M&A Showing Signs of Life in 2024

Is the Intelligize team clairvoyant? We’re obviously not, however, we must note that our recent M&A report states that oil and gas is an industry primed for consolidation. And then, as if on cue, oilfield services giant SLB on April 2 announces a $7.8 billion deal to buy ChampionX.

Our report discusses five different factors that we suggest will influence the M&A market in 2024 and beyond. Among them, we discuss the oil and gas sector as particularly ripe for dealmaking, noting that “[s]ky-high profits have left the biggest names among oil companies rolling in cash to spend on acquisitions.” Dating back to the final quarter of 2023, industry behemoths like Exxon Mobil and Chevron were already gobbling up competitors.

ChampionX stockholders will receive 0.735 shares of SLB stock for each share of ChampionX that they own. SLB is aiming with the deal to grow its “presence in the less cyclical and growing production and recovery space,” according to Olivier Le Peuch, the company’s chief executive officer. SLB estimates the combination with ChampionX would realize annual pretax synergies of about $400 million within three years of the deal closing via growth and cost savings.

Conditions in the oil and gas sector open it up to further consolidation going forward. Growing geopolitical tensions and a decline in drilling capacity in the United States are among the factors conspiring to drive up oil prices, resulting in even higher profits for oil companies. With a substantial surplus of cash on hand, the industry’s biggest players will probably stay on the hunt for compelling acquisition opportunities.

But what about M&A beyond oil and gas? Between a spate of banks collapsing and fears of a crash in commercial real estate, our report advises keeping an eye on the financial services sector as another likely candidate for dealmaking.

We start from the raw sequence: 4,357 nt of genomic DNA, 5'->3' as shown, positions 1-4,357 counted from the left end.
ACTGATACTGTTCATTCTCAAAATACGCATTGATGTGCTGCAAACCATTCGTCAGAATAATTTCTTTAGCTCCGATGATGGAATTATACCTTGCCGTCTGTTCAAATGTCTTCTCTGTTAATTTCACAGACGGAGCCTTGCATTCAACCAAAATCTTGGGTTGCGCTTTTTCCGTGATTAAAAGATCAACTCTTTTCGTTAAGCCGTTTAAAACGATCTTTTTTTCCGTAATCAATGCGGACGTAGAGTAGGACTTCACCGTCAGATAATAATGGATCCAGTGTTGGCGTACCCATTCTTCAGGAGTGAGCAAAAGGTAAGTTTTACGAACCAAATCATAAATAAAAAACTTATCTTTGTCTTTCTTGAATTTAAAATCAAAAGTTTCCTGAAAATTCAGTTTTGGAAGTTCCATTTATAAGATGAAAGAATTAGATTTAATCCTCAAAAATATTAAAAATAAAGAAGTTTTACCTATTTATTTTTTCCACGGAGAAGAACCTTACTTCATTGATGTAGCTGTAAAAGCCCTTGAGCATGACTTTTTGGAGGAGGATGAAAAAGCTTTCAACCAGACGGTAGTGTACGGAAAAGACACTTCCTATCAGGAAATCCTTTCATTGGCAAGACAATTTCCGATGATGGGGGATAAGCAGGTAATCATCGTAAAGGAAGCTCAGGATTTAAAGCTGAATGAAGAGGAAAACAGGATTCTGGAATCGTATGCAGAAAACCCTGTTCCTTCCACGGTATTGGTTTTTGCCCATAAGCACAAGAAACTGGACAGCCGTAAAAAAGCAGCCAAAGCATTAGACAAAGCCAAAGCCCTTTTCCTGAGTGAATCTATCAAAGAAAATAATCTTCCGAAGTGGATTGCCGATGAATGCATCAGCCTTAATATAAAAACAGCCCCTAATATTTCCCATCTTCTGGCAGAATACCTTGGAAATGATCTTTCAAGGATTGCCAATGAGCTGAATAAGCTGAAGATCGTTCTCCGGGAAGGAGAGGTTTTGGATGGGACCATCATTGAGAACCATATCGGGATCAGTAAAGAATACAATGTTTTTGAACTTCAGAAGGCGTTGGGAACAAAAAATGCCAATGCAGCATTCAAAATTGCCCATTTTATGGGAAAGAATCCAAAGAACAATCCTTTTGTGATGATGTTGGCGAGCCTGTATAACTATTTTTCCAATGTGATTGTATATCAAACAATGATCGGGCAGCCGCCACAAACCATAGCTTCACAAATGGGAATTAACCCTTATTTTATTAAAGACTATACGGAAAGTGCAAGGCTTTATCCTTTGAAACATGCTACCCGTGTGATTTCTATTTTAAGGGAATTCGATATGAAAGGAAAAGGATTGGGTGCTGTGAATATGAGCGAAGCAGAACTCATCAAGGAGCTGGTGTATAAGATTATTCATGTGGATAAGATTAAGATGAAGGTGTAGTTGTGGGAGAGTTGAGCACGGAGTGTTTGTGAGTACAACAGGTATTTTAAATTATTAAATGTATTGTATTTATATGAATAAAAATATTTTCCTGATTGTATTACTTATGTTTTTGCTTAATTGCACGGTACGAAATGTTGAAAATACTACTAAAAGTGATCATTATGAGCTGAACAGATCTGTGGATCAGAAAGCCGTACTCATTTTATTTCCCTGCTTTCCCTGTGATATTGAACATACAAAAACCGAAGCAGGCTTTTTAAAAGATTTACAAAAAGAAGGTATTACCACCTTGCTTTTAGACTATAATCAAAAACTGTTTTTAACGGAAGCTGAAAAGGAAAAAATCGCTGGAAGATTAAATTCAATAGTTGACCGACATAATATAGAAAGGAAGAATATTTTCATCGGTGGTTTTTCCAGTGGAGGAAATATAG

To be fair, financial distress isn’t limited to the banking sector. Far from it. Our report notes that corporate defaults vaulted up 80% in 2023 from the prior year. It also cites government data indicating corporate bankruptcies shot up 40% year over year in 2023, along with an upturn in public companies disclosing corporate financial distress in their risk factors.

Additionally, the inhospitable conditions for transactions last year left the usual dealmakers hungry for more activity in 2024, according to the report. With more private equity buyers sitting on the sidelines a year ago, they now have ample capital to deploy.

With nine months left in 2024, trends in dealmaking will undoubtedly remain a topic of interest in the financial world. Check out “M&A in 2024: A Bounce Back Year, or Just a Blip?” for more on what to watch from M&A players.

Latest Articles

New Audit Standards Accompanied by Calls for Stronger Leadership

The top accountant at the Securities and Exchange Commission has had enough with auditors behaving badly, and he’s taking aim at the leadership of their firms as regulators move to...

Read More

Prompted by Advisers, Shareholders Voting Nay on Say on Pay

Historically, voting on executive compensation packages has been a pro forma exercise at the annual meetings of technology manufacturer 3M Co., as pay proposals breeze through with...

Read More

Three Reasons Why the SEC May Temper Its Rulemaking Before the Election

In an election year, federal agencies often spend the final months of a President’s term rushing to push through pet projects and key objectives. The Securities and Exchange Commis...

Read More